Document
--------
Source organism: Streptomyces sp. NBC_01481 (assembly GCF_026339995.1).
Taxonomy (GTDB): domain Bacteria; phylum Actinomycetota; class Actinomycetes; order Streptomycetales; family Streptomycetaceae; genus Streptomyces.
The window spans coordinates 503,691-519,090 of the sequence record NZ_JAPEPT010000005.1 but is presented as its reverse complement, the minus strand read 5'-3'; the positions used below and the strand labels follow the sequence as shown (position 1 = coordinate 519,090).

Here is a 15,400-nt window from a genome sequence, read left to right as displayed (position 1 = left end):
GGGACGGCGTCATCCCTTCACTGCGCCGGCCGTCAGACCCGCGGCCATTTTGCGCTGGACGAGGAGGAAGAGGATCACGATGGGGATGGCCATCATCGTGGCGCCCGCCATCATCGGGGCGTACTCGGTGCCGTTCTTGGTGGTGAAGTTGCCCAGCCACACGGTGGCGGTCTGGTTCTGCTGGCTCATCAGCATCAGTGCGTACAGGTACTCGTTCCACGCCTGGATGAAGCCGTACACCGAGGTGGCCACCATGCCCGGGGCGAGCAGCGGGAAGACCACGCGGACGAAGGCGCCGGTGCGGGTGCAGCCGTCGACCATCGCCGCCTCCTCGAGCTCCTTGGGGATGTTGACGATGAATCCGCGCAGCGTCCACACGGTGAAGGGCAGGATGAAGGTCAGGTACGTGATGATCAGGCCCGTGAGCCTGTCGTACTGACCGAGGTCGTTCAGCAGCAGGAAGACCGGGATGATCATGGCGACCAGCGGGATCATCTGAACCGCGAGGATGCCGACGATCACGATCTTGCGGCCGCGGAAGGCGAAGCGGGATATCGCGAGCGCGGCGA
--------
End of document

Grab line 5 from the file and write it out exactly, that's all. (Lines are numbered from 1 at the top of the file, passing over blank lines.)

GGGACGGCGTCATCCCTTCACTGCGCCGGCCGTCAGACCCGCGGCCATTTTGCGCTGGACGAGGAGGAAGAGGATCACGATGGGGATGGCCATCATCGTGGCGCCCGCCATCATCGGGGCGTACTCGGTGCCGTTCTTGGTGGTGAAGTTGCCCAGCCACACGGTGGCGGTCTGGTTCTGCTGGCTCATCAGCATCAGTGCGTACAGGTACTCGTTCCACGCCTGGATGAAGCCGTACACCGAGGTGGCCACCATGCCCGGGGCGAGCAGCGGGAAGACCACGCGGACGAAGGCGCCGGTGCGGGTGCAGCCGTCGACCATCGCCGCCTCCTCGAGCTCCTTGGGGATGTTGACGATGAATCCGCGCAGCGTCCACACGGTGAAGGGCAGGATGAAGGTCAGGTACGTGATGATCAGGCCCGTGAGCCTGTCGTACTGACCGAGGTCGTTCAGCAGCAGGAAGACCGGGATGATCATGGCGACCAGCGGGATCATCTGAACCGCGAGGATGCCGACGATCACGATCTTGCGGCCGCGGAAGGCGAAGCGGGATATCGCGAGCGCGGCGA